Saturday, September 20, 2003

Marie Antoinette and Me

Be brazen enough to assert that democracy is not perfect and you get lumped together with Marie Antoinette or dubbed "nostalgic" or a "paleo-con." Mention that democracy has its defects, and be prepared to be accused of defending "autocracies." Express some hope that democracy can learn something from aristocracy and your democracy-loving interlocutor becomes so frazzled that he compares the object of his affection to the New York Yankees, the most aristocratic or oligarchic team in all of baseball and likely in all of professional sports. Undoubtedly, the perennially blazer-clad and notoriously deep-pocketed Mr. Steinbrenner has been compared to many things in his colorful career as generalissimo of my beloved Bronx Bombers; but surely democracy has not been one of them until now. I can see the Boss chuckling over this one.

More seriously, David Adesnik (scroll down after clicking the link) objects to my associating flattery with democracies. Flattery, after all, occurred in courts. Although Adesnik thinks he's putting aristocracy in a bad light, the truth is that nobody understood the depth of the corruption of the French aristocracy as well as Tocqueville who still thought that arisocracy had a lot to teach democracy. That there are corrupt aristocracies doesn't prove anything, for aristocracies have their defects and undergo their own kinds of degeneration. I don't remember calling aristocracy perfect; I only said that Tocqueville could teach us that it is unusually useful for helping us understand what democracy's defects are.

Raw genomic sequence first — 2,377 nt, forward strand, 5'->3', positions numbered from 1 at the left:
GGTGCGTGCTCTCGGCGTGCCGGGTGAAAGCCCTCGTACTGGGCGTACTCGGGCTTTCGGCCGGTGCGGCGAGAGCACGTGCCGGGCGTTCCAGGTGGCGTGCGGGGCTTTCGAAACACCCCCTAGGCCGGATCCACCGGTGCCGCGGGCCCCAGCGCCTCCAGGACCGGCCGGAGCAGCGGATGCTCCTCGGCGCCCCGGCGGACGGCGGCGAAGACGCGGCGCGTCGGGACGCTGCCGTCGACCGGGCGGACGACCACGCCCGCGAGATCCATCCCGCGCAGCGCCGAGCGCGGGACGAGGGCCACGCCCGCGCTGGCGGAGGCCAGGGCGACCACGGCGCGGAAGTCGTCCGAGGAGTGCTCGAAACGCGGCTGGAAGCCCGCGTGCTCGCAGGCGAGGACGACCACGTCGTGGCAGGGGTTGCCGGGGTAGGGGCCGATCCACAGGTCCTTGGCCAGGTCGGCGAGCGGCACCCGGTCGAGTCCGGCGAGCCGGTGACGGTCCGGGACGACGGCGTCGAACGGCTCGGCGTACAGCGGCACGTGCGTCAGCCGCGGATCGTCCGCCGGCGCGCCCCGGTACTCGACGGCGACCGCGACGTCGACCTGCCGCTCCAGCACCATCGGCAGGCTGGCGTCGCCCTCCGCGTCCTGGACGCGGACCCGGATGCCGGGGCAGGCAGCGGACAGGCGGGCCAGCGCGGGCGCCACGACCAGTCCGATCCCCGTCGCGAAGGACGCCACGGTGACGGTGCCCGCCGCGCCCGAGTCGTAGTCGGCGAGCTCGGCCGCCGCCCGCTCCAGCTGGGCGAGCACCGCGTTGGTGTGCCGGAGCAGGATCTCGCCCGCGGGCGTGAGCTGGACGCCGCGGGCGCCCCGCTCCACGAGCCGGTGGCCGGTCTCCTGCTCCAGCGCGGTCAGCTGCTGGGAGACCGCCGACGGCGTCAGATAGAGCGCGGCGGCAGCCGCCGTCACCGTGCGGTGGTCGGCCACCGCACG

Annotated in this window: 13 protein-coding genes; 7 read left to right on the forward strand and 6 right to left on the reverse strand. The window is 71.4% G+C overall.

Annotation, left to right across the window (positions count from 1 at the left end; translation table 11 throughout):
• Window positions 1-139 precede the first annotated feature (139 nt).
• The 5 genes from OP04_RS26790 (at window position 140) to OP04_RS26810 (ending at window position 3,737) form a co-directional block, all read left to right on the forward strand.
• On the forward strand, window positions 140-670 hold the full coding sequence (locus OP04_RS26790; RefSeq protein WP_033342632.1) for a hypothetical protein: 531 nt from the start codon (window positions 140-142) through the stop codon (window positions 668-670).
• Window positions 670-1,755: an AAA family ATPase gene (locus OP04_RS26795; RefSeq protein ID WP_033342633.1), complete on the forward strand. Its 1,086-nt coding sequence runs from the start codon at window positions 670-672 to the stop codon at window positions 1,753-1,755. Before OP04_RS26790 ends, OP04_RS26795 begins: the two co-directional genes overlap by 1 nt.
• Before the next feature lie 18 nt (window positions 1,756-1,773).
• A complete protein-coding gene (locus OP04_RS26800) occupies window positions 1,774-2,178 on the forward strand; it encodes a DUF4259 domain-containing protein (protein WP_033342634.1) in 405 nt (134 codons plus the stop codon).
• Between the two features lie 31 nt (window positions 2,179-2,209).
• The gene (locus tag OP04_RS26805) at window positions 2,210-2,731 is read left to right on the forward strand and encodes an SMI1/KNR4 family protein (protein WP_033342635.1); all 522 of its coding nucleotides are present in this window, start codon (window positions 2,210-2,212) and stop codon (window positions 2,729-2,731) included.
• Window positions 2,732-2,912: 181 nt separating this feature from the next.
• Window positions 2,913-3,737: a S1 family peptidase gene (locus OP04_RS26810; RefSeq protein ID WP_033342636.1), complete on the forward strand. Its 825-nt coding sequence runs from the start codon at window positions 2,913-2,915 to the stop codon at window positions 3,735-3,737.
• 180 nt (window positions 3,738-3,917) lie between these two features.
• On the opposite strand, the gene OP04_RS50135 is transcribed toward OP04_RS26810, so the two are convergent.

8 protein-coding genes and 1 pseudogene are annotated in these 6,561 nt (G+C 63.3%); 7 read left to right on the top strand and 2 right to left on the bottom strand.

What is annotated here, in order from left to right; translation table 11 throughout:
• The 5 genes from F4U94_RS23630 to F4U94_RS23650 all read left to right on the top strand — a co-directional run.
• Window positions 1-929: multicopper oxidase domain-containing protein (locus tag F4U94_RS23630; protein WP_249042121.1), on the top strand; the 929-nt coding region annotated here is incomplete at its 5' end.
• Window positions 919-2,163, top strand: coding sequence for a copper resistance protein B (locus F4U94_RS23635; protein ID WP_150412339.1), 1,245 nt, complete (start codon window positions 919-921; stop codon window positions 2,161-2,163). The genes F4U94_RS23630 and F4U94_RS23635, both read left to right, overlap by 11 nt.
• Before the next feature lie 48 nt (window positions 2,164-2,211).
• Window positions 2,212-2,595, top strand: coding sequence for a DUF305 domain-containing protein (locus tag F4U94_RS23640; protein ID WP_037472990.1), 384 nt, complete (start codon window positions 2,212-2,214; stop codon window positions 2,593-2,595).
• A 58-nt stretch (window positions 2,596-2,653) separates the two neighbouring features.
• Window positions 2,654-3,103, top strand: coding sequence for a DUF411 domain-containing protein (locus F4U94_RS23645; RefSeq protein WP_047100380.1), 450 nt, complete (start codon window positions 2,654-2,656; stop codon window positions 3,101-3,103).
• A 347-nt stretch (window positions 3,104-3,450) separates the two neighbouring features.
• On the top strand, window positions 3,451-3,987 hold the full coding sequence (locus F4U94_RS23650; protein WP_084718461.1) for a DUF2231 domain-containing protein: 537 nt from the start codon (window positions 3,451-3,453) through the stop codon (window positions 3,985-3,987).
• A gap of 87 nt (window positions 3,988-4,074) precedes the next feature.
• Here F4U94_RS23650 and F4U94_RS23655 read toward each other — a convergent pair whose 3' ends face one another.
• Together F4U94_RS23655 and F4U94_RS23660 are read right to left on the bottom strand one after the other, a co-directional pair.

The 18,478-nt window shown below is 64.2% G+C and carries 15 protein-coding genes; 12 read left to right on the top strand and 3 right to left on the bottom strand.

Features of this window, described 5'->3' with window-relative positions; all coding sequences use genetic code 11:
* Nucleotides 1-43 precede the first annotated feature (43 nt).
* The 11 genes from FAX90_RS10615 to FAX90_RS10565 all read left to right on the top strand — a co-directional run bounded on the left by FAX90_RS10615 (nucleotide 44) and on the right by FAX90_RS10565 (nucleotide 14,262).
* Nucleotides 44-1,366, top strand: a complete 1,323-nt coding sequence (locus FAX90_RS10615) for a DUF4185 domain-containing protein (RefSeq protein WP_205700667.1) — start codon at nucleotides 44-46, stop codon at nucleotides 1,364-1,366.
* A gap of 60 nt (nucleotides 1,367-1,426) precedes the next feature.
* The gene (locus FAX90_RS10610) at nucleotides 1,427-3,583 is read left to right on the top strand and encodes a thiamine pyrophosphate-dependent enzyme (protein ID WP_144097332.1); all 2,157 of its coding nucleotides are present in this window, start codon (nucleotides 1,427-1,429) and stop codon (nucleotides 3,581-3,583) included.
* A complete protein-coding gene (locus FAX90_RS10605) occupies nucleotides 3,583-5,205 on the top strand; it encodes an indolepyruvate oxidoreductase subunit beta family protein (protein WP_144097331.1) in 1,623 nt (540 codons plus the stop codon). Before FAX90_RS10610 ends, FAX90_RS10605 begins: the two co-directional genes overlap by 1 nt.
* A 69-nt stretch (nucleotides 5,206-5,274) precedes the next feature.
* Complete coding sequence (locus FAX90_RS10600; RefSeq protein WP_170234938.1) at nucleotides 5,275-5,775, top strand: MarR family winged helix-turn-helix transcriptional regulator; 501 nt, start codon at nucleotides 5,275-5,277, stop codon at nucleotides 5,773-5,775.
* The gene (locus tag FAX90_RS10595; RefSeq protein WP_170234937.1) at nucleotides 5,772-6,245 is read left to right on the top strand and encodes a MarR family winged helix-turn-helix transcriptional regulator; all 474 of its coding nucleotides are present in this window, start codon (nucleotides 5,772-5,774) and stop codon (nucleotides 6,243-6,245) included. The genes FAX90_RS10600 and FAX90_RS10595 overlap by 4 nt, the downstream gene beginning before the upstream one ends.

Democracy's main defect is that the majority wants to have its way, sometimes regardless of the law. Certain ambitious leaders would appeal to or flatter this desire in an effort to gain honor for themselves. Of course, this problem exists potentially in all regimes, but democracies have a special animus toward formality and the rule of law which serves to keep the majority in check. Therefore, it is the formality of aristocracy that can help democracy.

Forgetting about flattery or demogoguery for a moment, among the other things that Tocqueville teaches us about the risk of democracy or the equality of conditions is that it lends itself to a psychology of depenence on a powerful central state which, in the end, threatens liberty. Such an administrative state "does not break men's will, but softens, bends, and guides it; it seldom enjoins but often inhibits action. . . .it is not at all tyrannical, but it hinders, restrains enervates, stifles, and stultifies so much that in the end each nation is no more than a flock of timid and hardworking animals with the government as its shepherd." Max Weber echoed these thoughts as well. This hasn't quite come to pass yet, but Adesnik should acknowledge it as a real risk.

As for Adesnik's mention of Bismarck, Carnes Lord has recenlty remarked that Bismarck created what Hitler exploited -- a pan-Germanic national identity and rapid modernization. Democracy becomes totally corrupted when we move from a Bismarck to a Hitler, for Hitler was the demagogue par excellence. Aristocracy didn't create Hitler; a corrupt democracy did.

Very often a single or supreme ruler can be closer to the people than an aristocracy. That leader and the people can corrupt each other in ways that aristocracies and people usually do not. Due to his excessive attachment to democracy, Adesnik tends to lump all non-democratic regimes together, preventing himself from seeing these things.

Finally, regarding John Locke's alleged conservatism, one must remember that Locke taught us about man in the state of nature. Joseph de Maistre, a real conservative arguing against the state of nature teachings which he viewed as radical, said, "I have met many men, but I have never met man." That about sums it up.


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